I don't know how many of you were alive during the golden age of the western, but I feel that a lot of cultural importance is placed into the TV and movie westerns. Some of this even goes beyond me, however, of the time there were pretty rigid stereotypes that were enforced beyond "yay america, amirite?", a lot of it also fell into the "perfect men, perfectly all the time. 100% respect and charm." and it was a cottage industry (which may rate higher in importance over the patriotic angle). Deviating from this in any way shape or form was a sin, which also made it so appealing to tear into.

Blazing Saddles and Sam Peckinpah movies have distinct criticisms surrounding the golden age of the western, which I believe a lot of reviewers fail to notice now being so far removed from the time.
Almost our entire view of the old west has been formed by movies and TV.
There was almost nothing in actual history that resembles the portrayal of the old west in our entertainment.
Most actual "cowboys" (that worked with cattle) were black or Mexican.
The west was not exciting - it can pretty much be summed up in a couple words: complete drudgery and boredom. Although there wasn't much time for boredom - usually after the virtually 24/7 schedule of labor just to stay alive, sleep was the next result.



Almost our entire view of the old west has been formed by movies and TV.
There was almost nothing in actual history that resembles the portrayal of the old west in our entertainment.
Most actual "cowboys" (that worked with cattle) were black or Mexican.
The west was not exciting - it can pretty much be summed up in a couple words: complete drudgery and boredom. Although there wasn't much time for boredom - usually after the virtually 24/7 schedule of labor just to stay alive, sleep was the next result.
Gunfights were awful. Old West guns only went off 2% of the time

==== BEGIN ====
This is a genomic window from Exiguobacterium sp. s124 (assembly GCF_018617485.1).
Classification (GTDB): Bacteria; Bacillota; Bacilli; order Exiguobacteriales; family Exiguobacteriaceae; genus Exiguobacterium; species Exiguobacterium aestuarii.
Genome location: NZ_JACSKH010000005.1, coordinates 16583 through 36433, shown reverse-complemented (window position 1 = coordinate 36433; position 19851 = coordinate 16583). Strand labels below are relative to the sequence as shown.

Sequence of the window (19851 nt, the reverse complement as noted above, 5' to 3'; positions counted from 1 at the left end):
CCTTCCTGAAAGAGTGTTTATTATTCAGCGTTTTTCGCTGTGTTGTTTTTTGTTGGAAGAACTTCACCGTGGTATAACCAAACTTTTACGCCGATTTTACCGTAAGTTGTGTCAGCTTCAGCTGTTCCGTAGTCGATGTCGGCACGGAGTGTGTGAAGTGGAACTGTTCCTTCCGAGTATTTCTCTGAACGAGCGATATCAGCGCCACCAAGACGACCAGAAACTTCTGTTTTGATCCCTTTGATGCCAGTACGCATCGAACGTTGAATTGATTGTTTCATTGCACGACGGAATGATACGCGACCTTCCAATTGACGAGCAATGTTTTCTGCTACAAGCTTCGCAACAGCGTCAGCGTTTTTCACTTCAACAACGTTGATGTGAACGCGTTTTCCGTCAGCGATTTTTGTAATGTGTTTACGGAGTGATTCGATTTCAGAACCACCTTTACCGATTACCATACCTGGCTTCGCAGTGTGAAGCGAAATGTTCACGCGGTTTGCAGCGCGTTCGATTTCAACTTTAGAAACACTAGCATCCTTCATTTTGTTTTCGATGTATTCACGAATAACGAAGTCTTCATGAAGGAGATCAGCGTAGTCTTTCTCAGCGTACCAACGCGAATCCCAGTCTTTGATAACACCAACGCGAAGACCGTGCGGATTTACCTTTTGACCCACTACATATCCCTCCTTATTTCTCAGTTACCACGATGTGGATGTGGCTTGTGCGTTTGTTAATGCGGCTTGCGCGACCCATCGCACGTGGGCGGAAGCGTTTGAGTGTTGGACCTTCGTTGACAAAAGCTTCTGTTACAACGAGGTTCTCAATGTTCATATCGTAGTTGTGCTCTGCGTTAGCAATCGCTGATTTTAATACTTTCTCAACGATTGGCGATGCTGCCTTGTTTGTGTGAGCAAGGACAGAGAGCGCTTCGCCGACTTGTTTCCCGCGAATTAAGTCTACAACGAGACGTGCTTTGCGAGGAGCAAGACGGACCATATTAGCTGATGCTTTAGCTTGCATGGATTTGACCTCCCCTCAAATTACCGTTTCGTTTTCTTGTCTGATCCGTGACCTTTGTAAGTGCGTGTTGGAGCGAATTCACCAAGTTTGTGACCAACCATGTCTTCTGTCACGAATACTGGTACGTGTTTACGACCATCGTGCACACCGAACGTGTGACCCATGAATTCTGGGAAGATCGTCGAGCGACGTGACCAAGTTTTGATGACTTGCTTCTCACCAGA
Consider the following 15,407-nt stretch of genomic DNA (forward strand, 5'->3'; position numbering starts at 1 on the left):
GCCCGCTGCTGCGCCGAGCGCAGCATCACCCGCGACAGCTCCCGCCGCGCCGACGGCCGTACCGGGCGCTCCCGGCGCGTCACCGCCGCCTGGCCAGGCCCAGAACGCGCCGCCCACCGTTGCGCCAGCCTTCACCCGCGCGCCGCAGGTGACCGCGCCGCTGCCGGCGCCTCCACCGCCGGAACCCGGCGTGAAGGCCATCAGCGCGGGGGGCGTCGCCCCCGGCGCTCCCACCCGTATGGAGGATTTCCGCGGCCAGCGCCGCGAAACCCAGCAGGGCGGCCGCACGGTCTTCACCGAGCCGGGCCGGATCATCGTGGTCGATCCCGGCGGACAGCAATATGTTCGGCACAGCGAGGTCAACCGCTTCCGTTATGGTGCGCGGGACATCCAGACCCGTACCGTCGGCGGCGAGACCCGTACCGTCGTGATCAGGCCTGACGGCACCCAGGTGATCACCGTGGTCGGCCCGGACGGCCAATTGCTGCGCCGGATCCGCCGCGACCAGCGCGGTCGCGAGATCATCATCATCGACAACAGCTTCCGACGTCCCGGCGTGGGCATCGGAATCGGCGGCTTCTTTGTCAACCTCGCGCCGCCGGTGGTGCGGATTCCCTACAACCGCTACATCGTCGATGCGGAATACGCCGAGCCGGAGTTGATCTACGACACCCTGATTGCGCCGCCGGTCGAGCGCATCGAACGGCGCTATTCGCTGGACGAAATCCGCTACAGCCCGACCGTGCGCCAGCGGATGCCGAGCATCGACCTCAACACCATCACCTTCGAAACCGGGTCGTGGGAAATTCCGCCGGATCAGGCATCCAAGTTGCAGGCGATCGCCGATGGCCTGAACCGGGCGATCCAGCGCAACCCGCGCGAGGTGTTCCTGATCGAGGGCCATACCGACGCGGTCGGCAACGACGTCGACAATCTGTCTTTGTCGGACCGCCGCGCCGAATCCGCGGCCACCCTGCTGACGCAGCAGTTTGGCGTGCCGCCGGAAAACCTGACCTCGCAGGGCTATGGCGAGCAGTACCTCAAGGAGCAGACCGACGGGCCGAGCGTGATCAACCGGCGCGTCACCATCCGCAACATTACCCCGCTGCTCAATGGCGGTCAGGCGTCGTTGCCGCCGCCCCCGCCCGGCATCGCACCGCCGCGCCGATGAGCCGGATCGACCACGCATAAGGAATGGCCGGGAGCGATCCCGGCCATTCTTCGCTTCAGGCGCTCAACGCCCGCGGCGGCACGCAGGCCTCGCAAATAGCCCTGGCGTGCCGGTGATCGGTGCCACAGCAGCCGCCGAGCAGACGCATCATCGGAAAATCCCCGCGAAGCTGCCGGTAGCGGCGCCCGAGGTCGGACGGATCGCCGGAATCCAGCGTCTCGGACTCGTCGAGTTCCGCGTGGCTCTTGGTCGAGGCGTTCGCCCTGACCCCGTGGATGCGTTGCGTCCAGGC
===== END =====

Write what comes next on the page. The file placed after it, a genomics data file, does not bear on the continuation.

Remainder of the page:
Gunfights were awful. Old West guns only went off 2% of the time
Probably one reason that gunfights were actually very rare in the old west (yet they are a staple in our portrayal of the west).



Yep. The gunfight at the ok corral only lasted 30 seconds or something. There was some notorious bandits that often used guns and problem areas where gunfights (or at least shootings) happened not infrequently, but dying by gunfire was certainly not something the average old west person would even think of.



Yep. The gunfight at the ok corral only lasted 30 seconds or something. There was some notorious bandits that often used guns and problem areas where gunfights (or at least shootings) happened not infrequently, but dying by gunfire was certainly not something the average old west person would even think of.
It made me think - what if in 100 years they make movies about life in suburban New Jersey in the early 21st century; and it's always about two guys armed with guns facing off against each other in the streets as the townsfolk watch from their windows? Unless they're depicting Camden, it wouldn't be very accurate!

As an aside, I rate High Noon as one of my two favorite westerns (the other is The Cowboys (1972)). I really don't have any others because I've always despised westerns!



Pretty sure it was because it paralleled the HUAC. People not helping their fellow actors, directors, producers, etc who were blacklisted and even in some cases giving them up to prove they weren't communist sympathisers theirself. The writer Carl Foreman was himself blacklisted.